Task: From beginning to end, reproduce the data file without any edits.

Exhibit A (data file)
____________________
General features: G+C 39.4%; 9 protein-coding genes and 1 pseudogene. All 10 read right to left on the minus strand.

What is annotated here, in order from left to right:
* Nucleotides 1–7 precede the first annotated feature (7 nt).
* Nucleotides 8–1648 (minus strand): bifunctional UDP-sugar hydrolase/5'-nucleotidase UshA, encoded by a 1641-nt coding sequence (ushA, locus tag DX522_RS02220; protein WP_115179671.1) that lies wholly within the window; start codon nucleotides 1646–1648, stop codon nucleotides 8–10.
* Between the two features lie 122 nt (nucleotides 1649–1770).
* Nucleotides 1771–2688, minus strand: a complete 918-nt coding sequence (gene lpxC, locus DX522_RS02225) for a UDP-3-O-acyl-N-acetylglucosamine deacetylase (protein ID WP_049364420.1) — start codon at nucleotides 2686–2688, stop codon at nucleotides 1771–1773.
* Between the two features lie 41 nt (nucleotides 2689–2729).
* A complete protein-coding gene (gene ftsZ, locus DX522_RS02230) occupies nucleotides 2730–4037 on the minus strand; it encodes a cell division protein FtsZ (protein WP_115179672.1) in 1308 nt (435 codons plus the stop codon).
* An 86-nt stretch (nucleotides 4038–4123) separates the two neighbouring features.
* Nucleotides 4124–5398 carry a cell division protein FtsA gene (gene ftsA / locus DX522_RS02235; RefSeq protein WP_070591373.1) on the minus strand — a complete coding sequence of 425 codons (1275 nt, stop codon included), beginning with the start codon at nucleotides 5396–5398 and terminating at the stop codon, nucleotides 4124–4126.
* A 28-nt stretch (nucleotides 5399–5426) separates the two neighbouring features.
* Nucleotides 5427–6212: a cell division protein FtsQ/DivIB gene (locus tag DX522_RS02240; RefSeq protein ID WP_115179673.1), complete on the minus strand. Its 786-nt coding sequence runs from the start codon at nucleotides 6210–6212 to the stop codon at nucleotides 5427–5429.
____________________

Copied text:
General features: G+C 39.4%; 9 protein-coding genes and 1 pseudogene. All 10 read right to left on the minus strand.

What is annotated here, in order from left to right:
* Nucleotides 1–7 precede the first annotated feature (7 nt).
* Nucleotides 8–1648 (minus strand): bifunctional UDP-sugar hydrolase/5'-nucleotidase UshA, encoded by a 1641-nt coding sequence (ushA, locus tag DX522_RS02220; protein WP_115179671.1) that lies wholly within the window; start codon nucleotides 1646–1648, stop codon nucleotides 8–10.
* Between the two features lie 122 nt (nucleotides 1649–1770).
* Nucleotides 1771–2688, minus strand: a complete 918-nt coding sequence (gene lpxC, locus DX522_RS02225) for a UDP-3-O-acyl-N-acetylglucosamine deacetylase (protein ID WP_049364420.1) — start codon at nucleotides 2686–2688, stop codon at nucleotides 1771–1773.
* Between the two features lie 41 nt (nucleotides 2689–2729).
* A complete protein-coding gene (gene ftsZ, locus DX522_RS02230) occupies nucleotides 2730–4037 on the minus strand; it encodes a cell division protein FtsZ (protein WP_115179672.1) in 1308 nt (435 codons plus the stop codon).
* An 86-nt stretch (nucleotides 4038–4123) separates the two neighbouring features.
* Nucleotides 4124–5398 carry a cell division protein FtsA gene (gene ftsA / locus DX522_RS02235; RefSeq protein WP_070591373.1) on the minus strand — a complete coding sequence of 425 codons (1275 nt, stop codon included), beginning with the start codon at nucleotides 5396–5398 and terminating at the stop codon, nucleotides 4124–4126.
* A 28-nt stretch (nucleotides 5399–5426) separates the two neighbouring features.
* Nucleotides 5427–6212: a cell division protein FtsQ/DivIB gene (locus tag DX522_RS02240; RefSeq protein ID WP_115179673.1), complete on the minus strand. Its 786-nt coding sequence runs from the start codon at nucleotides 6210–6212 to the stop codon at nucleotides 5427–5429.